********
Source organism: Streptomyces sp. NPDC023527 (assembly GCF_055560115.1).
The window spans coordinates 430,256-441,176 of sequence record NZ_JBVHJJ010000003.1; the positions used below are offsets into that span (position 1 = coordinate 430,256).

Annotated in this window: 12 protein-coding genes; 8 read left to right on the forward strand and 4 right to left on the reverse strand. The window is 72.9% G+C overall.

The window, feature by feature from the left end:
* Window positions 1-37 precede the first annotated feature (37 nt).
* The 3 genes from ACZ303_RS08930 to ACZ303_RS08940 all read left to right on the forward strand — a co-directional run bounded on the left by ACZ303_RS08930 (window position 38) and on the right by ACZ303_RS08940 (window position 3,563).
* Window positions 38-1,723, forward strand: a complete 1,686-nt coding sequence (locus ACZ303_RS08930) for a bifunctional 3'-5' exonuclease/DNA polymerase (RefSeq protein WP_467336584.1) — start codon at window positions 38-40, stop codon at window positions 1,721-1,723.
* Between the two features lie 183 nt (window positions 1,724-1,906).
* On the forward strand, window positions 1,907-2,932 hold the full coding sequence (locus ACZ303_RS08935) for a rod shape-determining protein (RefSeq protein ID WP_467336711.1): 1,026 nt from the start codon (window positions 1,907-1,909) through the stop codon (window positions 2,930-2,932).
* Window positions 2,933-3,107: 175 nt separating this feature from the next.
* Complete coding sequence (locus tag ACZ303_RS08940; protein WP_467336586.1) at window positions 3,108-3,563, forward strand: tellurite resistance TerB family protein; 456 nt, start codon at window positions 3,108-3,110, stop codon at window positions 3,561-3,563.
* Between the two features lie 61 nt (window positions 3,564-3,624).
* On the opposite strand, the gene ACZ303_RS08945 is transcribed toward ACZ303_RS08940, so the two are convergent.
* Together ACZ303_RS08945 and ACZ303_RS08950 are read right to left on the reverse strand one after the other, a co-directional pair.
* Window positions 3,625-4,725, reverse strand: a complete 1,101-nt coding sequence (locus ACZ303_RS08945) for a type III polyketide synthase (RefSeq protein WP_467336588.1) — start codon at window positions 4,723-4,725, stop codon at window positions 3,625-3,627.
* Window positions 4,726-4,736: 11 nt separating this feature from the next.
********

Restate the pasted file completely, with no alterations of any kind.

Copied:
Source organism: Streptomyces sp. NPDC023527 (assembly GCF_055560115.1).
The window spans coordinates 430,256-441,176 of sequence record NZ_JBVHJJ010000003.1; the positions used below are offsets into that span (position 1 = coordinate 430,256).

Annotated in this window: 12 protein-coding genes; 8 read left to right on the forward strand and 4 right to left on the reverse strand. The window is 72.9% G+C overall.

The window, feature by feature from the left end:
* Window positions 1-37 precede the first annotated feature (37 nt).
* The 3 genes from ACZ303_RS08930 to ACZ303_RS08940 all read left to right on the forward strand — a co-directional run bounded on the left by ACZ303_RS08930 (window position 38) and on the right by ACZ303_RS08940 (window position 3,563).
* Window positions 38-1,723, forward strand: a complete 1,686-nt coding sequence (locus ACZ303_RS08930) for a bifunctional 3'-5' exonuclease/DNA polymerase (RefSeq protein WP_467336584.1) — start codon at window positions 38-40, stop codon at window positions 1,721-1,723.
* Between the two features lie 183 nt (window positions 1,724-1,906).
* On the forward strand, window positions 1,907-2,932 hold the full coding sequence (locus ACZ303_RS08935) for a rod shape-determining protein (RefSeq protein ID WP_467336711.1): 1,026 nt from the start codon (window positions 1,907-1,909) through the stop codon (window positions 2,930-2,932).
* Window positions 2,933-3,107: 175 nt separating this feature from the next.
* Complete coding sequence (locus tag ACZ303_RS08940; protein WP_467336586.1) at window positions 3,108-3,563, forward strand: tellurite resistance TerB family protein; 456 nt, start codon at window positions 3,108-3,110, stop codon at window positions 3,561-3,563.
* Between the two features lie 61 nt (window positions 3,564-3,624).
* On the opposite strand, the gene ACZ303_RS08945 is transcribed toward ACZ303_RS08940, so the two are convergent.
* Together ACZ303_RS08945 and ACZ303_RS08950 are read right to left on the reverse strand one after the other, a co-directional pair.
* Window positions 3,625-4,725, reverse strand: a complete 1,101-nt coding sequence (locus ACZ303_RS08945) for a type III polyketide synthase (RefSeq protein WP_467336588.1) — start codon at window positions 4,723-4,725, stop codon at window positions 3,625-3,627.
* Window positions 4,726-4,736: 11 nt separating this feature from the next.